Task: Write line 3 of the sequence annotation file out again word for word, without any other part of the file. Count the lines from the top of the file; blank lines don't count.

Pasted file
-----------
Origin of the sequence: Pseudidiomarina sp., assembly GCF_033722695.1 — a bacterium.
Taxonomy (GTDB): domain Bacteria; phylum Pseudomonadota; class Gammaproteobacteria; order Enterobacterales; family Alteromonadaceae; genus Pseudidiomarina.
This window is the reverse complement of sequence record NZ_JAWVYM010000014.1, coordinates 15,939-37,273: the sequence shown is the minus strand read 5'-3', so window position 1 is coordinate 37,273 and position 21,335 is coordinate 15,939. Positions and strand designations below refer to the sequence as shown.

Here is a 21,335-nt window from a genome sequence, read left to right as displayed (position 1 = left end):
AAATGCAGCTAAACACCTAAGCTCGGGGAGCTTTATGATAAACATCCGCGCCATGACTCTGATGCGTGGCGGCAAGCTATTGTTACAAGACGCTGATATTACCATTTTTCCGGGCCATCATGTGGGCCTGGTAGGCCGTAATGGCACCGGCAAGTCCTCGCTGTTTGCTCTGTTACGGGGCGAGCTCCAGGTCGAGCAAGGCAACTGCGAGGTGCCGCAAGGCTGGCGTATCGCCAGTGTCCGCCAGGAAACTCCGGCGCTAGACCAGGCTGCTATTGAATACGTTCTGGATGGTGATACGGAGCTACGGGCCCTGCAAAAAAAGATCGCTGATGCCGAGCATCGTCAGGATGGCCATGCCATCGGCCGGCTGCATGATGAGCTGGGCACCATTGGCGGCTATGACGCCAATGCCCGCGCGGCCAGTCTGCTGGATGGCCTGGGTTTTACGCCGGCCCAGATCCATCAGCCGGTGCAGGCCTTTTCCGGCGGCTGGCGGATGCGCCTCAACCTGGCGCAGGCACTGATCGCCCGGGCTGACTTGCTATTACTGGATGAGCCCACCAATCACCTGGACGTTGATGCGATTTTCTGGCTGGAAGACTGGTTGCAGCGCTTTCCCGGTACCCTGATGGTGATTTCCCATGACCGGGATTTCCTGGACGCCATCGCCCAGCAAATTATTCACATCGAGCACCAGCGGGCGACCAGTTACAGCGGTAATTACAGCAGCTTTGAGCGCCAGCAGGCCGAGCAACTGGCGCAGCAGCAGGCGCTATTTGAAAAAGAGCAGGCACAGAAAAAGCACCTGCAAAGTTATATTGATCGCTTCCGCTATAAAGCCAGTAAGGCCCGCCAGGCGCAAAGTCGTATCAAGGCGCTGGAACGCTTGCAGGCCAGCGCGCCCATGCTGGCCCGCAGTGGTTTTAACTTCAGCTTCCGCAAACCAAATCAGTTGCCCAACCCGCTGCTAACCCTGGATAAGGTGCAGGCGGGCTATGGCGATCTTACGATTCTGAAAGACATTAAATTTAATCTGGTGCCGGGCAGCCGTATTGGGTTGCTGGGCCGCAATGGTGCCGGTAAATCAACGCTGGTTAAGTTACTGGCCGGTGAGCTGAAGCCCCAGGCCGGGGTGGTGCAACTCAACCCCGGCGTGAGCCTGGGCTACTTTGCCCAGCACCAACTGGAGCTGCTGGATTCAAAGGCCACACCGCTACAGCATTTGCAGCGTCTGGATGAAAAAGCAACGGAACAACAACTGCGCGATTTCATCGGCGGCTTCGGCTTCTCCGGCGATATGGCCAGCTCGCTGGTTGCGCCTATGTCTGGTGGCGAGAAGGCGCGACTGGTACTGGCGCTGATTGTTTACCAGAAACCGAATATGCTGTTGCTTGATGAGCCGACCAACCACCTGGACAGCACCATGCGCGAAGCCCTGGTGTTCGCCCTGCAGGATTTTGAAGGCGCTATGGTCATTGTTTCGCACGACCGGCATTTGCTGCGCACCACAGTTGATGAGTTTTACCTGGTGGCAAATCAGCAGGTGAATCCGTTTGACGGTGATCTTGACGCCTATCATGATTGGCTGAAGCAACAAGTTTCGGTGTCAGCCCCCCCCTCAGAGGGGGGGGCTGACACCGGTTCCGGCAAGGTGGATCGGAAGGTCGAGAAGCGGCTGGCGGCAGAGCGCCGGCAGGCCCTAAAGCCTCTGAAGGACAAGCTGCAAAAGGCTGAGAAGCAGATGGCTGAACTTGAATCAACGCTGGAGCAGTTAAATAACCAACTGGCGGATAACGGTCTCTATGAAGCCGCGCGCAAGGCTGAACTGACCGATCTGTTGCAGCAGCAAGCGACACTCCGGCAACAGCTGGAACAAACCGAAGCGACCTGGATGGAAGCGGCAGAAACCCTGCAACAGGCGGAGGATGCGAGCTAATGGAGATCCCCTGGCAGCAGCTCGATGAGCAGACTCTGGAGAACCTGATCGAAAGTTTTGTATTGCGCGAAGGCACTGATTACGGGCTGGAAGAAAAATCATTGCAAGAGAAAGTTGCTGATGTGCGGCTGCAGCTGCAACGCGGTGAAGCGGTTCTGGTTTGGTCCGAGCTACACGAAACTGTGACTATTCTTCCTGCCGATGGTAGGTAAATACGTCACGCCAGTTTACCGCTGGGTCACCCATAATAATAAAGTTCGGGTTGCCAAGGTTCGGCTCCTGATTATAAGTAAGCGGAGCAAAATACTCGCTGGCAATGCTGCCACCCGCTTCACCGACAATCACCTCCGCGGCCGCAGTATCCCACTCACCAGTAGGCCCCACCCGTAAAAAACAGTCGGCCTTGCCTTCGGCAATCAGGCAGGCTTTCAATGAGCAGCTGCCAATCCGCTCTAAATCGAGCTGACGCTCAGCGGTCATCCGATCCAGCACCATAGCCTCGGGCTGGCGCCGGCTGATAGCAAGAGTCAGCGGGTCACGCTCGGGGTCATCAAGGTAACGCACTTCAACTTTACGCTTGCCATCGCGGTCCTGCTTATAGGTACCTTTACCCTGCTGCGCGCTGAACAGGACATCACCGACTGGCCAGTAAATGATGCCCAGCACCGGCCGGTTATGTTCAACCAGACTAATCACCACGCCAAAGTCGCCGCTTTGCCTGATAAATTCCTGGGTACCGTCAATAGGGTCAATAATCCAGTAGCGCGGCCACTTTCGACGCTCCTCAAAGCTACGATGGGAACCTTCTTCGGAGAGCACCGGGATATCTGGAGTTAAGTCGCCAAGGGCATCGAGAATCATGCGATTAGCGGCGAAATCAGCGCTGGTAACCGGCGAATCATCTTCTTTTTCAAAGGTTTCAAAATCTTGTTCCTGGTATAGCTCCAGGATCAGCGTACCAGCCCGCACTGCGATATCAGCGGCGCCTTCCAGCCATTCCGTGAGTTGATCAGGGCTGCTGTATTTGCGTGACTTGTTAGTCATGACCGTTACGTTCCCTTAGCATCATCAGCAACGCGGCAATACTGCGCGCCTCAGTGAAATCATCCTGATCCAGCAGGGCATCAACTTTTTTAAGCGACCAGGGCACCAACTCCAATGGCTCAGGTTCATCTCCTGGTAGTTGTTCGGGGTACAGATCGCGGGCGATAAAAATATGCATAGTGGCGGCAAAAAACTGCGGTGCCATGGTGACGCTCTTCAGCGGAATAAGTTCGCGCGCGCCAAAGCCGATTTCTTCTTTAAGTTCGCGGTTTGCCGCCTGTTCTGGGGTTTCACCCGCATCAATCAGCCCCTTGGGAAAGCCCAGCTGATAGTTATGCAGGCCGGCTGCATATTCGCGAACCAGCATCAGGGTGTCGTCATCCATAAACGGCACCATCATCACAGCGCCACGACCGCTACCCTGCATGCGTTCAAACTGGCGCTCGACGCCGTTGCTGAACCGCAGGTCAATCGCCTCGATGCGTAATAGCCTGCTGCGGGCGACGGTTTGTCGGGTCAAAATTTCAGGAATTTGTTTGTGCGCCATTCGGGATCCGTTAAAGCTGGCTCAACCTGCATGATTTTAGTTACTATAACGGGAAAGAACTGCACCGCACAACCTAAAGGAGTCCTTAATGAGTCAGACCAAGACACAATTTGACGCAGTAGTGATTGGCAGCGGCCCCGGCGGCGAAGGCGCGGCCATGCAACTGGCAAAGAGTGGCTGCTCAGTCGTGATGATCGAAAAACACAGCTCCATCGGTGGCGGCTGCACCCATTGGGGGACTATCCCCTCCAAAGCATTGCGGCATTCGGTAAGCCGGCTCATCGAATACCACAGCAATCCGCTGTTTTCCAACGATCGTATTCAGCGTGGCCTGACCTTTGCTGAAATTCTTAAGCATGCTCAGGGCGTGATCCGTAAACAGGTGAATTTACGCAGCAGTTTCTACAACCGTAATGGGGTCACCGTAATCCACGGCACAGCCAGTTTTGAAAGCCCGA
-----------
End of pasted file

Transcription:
This window is the reverse complement of sequence record NZ_JAWVYM010000014.1, coordinates 15,939-37,273: the sequence shown is the minus strand read 5'-3', so window position 1 is coordinate 37,273 and position 21,335 is coordinate 15,939. Positions and strand designations below refer to the sequence as shown.